From the Digest

Coddle Your Plants Through Winter

PhotoBy Mike Hellmann (November 2005)

This is my 19th year of overwintering succulent plants. Even though this is my third year with a greenhouse, I still have many plants in the basement and throughout all levels of the house.

There are a few key points to remember when preparing to limp your plants through the winter. First is to grow them well and healthfully over the summer so they are better able to overcome the long, punishing season indoors. Proper fertilization, light levels and pest control will give your plants a big advantage when moved indoors.

Second is remembering the fact that you want your plants dormant (except for winter growers) during their stay indoors. Growth at this time is weak and unnatural. Plants need to rest in order to grow and flower properly during the growing season.

We’ll start in the basement where the desert cacti, euphorbias, sansevarias and most other succulents spend the winter. The exceptions here are the tropical plants that need at least 60 degrees F to survive. Cacti fare better here along with deciduous plants, agaves, bromeliads and most caudiciforms.

Forty-watt fluorescent bulbs on timers illuminate the plants. Since the plants shouldn’t be growing broad-spectrum bulbs do very little. I’ve kept some cacti in complete darkness for the entire winter with no ill effects.

Watering depends primarily on temperature. Over 60 degrees, you’ll have to water more. Try to run temperatures as cool as possible, as this discourages winter growth and minimizes the need for water.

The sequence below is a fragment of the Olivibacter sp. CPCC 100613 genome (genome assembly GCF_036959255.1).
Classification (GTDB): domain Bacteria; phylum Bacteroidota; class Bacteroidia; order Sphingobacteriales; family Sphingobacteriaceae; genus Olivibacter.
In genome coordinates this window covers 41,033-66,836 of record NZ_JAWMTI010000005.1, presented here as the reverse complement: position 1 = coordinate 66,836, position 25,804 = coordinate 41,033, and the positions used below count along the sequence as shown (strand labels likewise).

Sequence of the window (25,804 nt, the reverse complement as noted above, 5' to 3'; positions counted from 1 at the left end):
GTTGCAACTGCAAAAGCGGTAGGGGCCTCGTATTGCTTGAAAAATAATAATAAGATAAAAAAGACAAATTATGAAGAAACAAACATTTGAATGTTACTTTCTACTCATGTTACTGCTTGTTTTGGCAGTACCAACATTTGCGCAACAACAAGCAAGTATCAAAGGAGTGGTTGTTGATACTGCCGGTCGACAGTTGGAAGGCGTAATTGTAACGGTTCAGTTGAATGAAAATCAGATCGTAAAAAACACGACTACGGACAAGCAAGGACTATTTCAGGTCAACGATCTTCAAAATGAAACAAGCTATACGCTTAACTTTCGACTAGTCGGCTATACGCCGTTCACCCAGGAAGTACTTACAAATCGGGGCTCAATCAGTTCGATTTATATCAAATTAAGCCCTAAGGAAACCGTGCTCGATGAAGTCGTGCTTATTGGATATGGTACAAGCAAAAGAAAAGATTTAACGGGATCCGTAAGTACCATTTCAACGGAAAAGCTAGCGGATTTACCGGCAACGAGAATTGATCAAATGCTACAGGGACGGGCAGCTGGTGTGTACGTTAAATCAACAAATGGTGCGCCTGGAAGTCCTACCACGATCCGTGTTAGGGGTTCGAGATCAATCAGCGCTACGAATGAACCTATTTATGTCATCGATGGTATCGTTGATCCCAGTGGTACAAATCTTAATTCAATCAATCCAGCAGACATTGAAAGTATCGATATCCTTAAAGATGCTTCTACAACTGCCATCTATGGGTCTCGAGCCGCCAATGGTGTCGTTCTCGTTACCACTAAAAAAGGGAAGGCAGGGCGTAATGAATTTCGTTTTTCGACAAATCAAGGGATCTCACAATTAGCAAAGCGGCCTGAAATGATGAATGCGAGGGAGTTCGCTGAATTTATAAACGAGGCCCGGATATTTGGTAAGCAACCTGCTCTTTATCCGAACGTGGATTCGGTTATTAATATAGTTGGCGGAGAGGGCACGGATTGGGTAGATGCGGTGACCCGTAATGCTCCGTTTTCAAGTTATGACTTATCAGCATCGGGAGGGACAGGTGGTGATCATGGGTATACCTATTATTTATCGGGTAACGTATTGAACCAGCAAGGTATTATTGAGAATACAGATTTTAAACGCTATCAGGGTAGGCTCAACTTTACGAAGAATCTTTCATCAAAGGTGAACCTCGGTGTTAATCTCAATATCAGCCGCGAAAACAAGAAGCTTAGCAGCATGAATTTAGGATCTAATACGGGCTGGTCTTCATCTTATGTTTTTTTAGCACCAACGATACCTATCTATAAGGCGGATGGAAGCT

It is beyond the scope of this article to go into much detail on what to water and when. As a general rule, I lightly water most succulents and columnar cacti every two weeks and the globular cacti every four. Below 55 degrees, I don’t water at all until things warm up.

Cooler temperatures will also reward you with more flowers. Dormancy is a needed rest and the reward is better plant health and flower production. Remember to put lights on timers, run a fan around the clock to circulate air, remove top dressing to better monitor soil moisture and use a vacuum to remove dead leaves, cat hair, dead bugs and spider webs.

I keep all my warm-blooded friends upstairs, where the temperatures never see 60 degrees or below. Ant plants, melocacti, uebelmanias, ficus, carrallumas and others perch on or next to south- and east-facing windows that, when unobscured by fall leaves clinging to the trees or evergreen Christmas decorations hanging outside the windows, allow access to lots of light.

I water the rhipsalis, ant plants and other leafies once per week, if sunny. The South American cacti and stapeliads are watered biweekly. Keep watch for mites, mealy bugs and scales. They go from nothing to complete infestation nearly overnight.

No matter where you overwinter your plants or how, you’ll have casualties. Some are inevitable, as certain plants are just too demanding in culture for most of us to maintain. You can only force or compromise with Mother Nature so much.

For example, my biggest plant challenge comes with the tropical stapeliads such as the hoodias, trichocaulens, pseudolithos, etc. My peat-based mix is most likely the culprit, along with our steamy, Amazon-like summers. If you make yourself aware of the origins and habitats of your plants, you’ll better understand what makes them tick (or die). You can then categorize them by watering needs, full-sun or shade, growing season and soil mix.

Watering a helter-skelter mix of plants on a bench presents many more challenges than if all the plants on the bench desire a similar level of soil moisture. One last hint to maintaining a healthy collection is to focus on your favorite groups and what you do well with, weeding out those that present an uphill battle or that have worn out their welcome.

For the past few years, I’ve focused on fewer groups to better manage my collection. This evolution never stops and will always change. It is very tough to have a little bit of everything from all over the globe. Focus on what you like the most and what treats you best. From there you can grow forever in a plant hobby that shows no sign of getting boring any time soon.

Note: This article ran in a long-past issue of the Henry Shaw Cactus Society Digest, but deserved reproducing here.